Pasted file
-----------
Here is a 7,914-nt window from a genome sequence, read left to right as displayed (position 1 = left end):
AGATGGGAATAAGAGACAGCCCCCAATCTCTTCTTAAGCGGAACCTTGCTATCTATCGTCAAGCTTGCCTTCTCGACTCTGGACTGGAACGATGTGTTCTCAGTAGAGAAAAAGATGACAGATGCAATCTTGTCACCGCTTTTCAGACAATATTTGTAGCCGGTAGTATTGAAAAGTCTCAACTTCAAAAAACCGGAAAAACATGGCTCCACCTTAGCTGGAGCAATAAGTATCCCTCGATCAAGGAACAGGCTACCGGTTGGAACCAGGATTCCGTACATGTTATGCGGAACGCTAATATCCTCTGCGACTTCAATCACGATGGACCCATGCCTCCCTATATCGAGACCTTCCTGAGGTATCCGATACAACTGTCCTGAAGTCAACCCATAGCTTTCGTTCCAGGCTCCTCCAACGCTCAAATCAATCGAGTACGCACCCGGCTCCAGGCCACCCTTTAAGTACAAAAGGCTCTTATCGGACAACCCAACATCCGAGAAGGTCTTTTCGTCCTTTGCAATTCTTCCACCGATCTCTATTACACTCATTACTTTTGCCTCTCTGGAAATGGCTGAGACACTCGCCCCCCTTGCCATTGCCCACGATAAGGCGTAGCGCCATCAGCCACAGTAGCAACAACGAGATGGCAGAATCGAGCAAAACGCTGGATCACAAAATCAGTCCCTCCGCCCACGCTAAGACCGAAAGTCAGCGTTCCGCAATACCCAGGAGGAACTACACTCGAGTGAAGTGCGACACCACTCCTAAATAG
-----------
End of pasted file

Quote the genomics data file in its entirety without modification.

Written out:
Here is a 7,914-nt window from a genome sequence, read left to right as displayed (position 1 = left end):
AGATGGGAATAAGAGACAGCCCCCAATCTCTTCTTAAGCGGAACCTTGCTATCTATCGTCAAGCTTGCCTTCTCGACTCTGGACTGGAACGATGTGTTCTCAGTAGAGAAAAAGATGACAGATGCAATCTTGTCACCGCTTTTCAGACAATATTTGTAGCCGGTAGTATTGAAAAGTCTCAACTTCAAAAAACCGGAAAAACATGGCTCCACCTTAGCTGGAGCAATAAGTATCCCTCGATCAAGGAACAGGCTACCGGTTGGAACCAGGATTCCGTACATGTTATGCGGAACGCTAATATCCTCTGCGACTTCAATCACGATGGACCCATGCCTCCCTATATCGAGACCTTCCTGAGGTATCCGATACAACTGTCCTGAAGTCAACCCATAGCTTTCGTTCCAGGCTCCTCCAACGCTCAAATCAATCGAGTACGCACCCGGCTCCAGGCCACCCTTTAAGTACAAAAGGCTCTTATCGGACAACCCAACATCCGAGAAGGTCTTTTCGTCCTTTGCAATTCTTCCACCGATCTCTATTACACTCATTACTTTTGCCTCTCTGGAAATGGCTGAGACACTCGCCCCCCTTGCCATTGCCCACGATAAGGCGTAGCGCCATCAGCCACAGTAGCAACAACGAGATGGCAGAATCGAGCAAAACGCTGGATCACAAAATCAGTCCCTCCGCCCACGCTAAGACCGAAAGTCAGCGTTCCGCAATACCCAGGAGGAACTACACTCGAGTGAAGTGCGACACCACTCCTAAATAG